After 50 years with postal service, Grahn still going strong

Norman Grahn sorts the mail before hitting the streets for his postal route. Grahn has worked for the U.S. Postal Service in Beaver Dam for 50 years, with no end in sight.

According to some online sources, the average person entering today’s job market can expect to change jobs between nine and 13 times.

That concept is lost on Norman Grahn.

The Beaver Dam man knows how to keep a commitment.

In August he celebrated his 50th wedding anniversary with his wife, Orgine.

And at the end of December, Grahn was honored for 50 years of service to the United States Postal Service — all completed in Beaver Dam.

The onslaught of milestones won’t stop there, however. Norman is ready to blow out the candles on his 75th birthday cake on Jan. 21, and he has no plans on slowing down anytime soon.

“Most people count down the days and months until they can get out of here at age 55, but they just end up changing jobs,” Grahn said. “I could have been out of here 20 years ago, but I found a job I love. I don’t have any hobbies, I enjoy coming to work, seeing the people down here, going on my route and talking to people.”

Grahn served in the Navy from 1953 to 1957, and received his first postal experience on board a destroyer escort.

“I became interested in this kind of work in the Navy,” Grahn said. “I was in communications, and part of my job was the post office. Yeah, we sold a few stamps, but I was the first to go to shore to get the mail and bring it back. I thought to myself, ‘Why not try this on the outside?'”

When Grahn’s time in the Navy ended, he came back to Beaver Dam and figured a job with the postal service would be the way to go.

Grahn missed the cut after his first round of testing and interviews, but he was accepted the second time around and worked part time during the Christmas season in 1958.

On Dec. 27, 1958, Grahn was hired as a substitute carrier and clerk, and nine months later he was moved to full time.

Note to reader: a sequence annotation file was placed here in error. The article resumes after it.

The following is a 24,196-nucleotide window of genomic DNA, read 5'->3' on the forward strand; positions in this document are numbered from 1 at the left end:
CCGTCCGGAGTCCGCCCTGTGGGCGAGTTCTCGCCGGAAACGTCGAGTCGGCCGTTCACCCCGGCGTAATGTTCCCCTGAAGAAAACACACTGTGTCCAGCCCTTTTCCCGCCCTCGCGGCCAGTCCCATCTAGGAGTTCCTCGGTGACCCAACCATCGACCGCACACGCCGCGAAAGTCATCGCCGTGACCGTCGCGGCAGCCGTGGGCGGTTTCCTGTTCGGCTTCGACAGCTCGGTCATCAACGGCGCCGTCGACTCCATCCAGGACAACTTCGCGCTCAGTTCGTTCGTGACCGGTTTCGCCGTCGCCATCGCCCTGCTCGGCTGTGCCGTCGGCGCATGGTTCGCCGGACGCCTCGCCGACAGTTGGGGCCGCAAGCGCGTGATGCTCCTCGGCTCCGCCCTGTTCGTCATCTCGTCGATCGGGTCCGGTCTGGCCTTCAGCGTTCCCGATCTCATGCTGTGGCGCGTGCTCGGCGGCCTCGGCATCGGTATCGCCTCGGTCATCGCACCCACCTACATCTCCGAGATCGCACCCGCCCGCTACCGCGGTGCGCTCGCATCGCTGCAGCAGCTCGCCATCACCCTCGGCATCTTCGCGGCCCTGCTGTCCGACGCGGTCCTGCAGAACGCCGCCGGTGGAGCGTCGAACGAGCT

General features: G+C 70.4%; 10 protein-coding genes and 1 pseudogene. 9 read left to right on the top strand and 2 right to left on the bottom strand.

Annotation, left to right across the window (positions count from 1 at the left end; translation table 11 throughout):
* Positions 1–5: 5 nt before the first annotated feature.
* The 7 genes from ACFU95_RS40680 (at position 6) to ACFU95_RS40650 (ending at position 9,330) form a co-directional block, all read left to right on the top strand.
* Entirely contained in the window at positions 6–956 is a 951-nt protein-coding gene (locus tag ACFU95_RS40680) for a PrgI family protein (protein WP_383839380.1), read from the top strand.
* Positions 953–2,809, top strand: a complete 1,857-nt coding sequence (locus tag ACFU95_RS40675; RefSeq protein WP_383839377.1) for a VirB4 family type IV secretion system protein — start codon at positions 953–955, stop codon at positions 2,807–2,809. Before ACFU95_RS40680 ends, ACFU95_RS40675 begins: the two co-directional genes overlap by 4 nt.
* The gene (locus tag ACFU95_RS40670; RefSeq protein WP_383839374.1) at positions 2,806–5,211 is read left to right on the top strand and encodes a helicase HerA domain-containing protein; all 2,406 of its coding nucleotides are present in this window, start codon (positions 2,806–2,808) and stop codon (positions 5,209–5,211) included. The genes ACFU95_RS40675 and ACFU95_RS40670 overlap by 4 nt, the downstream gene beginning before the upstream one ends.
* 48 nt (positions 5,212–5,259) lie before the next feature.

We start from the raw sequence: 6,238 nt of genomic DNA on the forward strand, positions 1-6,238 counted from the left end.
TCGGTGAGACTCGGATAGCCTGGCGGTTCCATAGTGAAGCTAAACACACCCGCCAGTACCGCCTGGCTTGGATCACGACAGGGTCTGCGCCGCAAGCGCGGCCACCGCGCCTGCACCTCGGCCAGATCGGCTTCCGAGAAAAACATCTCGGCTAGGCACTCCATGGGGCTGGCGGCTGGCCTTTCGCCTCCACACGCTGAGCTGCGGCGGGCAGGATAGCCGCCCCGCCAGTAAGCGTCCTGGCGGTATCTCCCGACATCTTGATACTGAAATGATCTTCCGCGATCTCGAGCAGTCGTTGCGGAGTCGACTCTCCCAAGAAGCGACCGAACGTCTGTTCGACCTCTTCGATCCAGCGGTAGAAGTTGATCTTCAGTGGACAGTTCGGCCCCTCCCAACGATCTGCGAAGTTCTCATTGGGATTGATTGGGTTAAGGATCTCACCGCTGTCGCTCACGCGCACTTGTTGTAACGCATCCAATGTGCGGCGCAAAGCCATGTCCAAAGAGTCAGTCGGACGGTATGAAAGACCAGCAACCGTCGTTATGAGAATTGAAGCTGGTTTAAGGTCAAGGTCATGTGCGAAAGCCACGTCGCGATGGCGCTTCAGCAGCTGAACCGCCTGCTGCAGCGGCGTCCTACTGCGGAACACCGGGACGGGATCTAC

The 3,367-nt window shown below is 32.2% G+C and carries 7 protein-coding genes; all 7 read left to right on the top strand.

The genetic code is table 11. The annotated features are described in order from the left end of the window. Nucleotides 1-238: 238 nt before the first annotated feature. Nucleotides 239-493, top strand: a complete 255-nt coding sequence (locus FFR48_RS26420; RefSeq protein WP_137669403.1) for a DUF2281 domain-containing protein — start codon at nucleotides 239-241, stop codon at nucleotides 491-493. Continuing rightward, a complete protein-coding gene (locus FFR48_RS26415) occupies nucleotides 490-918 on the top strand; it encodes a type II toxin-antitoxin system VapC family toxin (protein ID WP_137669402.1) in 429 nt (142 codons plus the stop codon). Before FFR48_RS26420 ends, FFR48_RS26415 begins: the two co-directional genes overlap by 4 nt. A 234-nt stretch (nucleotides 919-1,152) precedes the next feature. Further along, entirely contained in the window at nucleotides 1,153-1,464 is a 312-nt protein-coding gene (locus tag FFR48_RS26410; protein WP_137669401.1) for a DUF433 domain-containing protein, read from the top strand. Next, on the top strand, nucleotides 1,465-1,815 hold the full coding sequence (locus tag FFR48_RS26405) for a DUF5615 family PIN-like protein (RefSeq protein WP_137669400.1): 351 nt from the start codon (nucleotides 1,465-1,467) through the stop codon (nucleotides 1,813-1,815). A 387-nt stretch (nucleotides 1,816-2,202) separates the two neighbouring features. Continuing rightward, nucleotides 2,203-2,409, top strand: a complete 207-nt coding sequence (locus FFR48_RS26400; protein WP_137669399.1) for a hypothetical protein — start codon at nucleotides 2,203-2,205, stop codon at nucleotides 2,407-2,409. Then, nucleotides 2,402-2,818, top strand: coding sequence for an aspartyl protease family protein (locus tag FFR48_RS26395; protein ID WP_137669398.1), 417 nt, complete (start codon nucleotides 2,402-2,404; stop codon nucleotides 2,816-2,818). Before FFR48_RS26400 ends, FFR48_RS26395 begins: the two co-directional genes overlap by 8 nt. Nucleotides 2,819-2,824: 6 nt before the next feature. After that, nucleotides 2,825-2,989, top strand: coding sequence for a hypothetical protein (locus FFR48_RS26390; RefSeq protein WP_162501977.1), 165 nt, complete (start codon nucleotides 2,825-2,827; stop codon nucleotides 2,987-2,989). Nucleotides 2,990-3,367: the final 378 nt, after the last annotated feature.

He has never looked back.

After a couple mailmen in the office retired, Grahn quickly found himself with his own route. He changed routes the first couple years before servicing the east end of town from North University Avenue to the east for about 20 years.

Then, in a move that likely extended the length of his postal career, Grahn moved to a route that served the northwest side of the city.

The majority of the route is curbline delivery and apartments with cluster boxes, meaning Grahn spends most of his time in his vehicle and away from the elements.

“It’s a coveted route,” Grahn said. “You stay warm and you stay dry. If I was walking every day I’d probably be gone. The last 25 years have saved my body.”

But the curbline route does have its drawbacks.

“I don’t get to see the people like I used to,” Grahn said. “It used to be that the mailman was the only person some people would see, and they’d say, ‘Hi, how are you today?’ I still get some of that, but it’s not the same.”

In 50 years on the streets, Grahn has only been nipped once by a dog, but has taken his share of minor falls on the ice.

“When you do the same route for 25 years you get to know the dogs you can approach and which ones you can’t,” Grahn said. “Plus, I might just have a dog biscuit in my pocket for a couple of them. As far as the ice, as long as you can still bounce, you’re okay.”

Grahn, who has three children; Bruce (49), Kevin (46) and Shelley (45), has seen plenty of changes in his time at the post office.

One of the biggest, according to Grahn, is the shift from an all-male workforce to one with an equal split of women and men.

Also, there were only eight city routes and three rural routes back in 1958 with stamps selling for four cents. There also wasn’t a zip code back then.

Now there are 13 city routes and six rural routes with stamps going for 42 cents.

Grahn began his time pulling a cart or carrying a bag of mail on his back as he delivered.

“Then we went to jeeps and then to mini-vans,” Grahn said.

Automation has reduced the time postal workers spend in the office. Still, Grahn spends the first couple hours of his day sorting mail before heading to the great outdoors.

“We’re still the last people to hand the mail to the people out there, no matter how much automation there is,” Grahn said. “Unless they replace us with robots we’ll be here forever.”

Grahn will continue to bring the mail to the residents of Beaver Dam, although he admits he’s slowing down a little bit. About a year ago, he took his name off the list for overtime.

“I’m still here, and I plan on being here as long as the body lets me go,” Grahn said. “I enjoy my life just the way it is. Why should I change anything? I see too many people out there sitting on their porch watching the grass grow, watching the birds fly.

“I have to be active,” he added.

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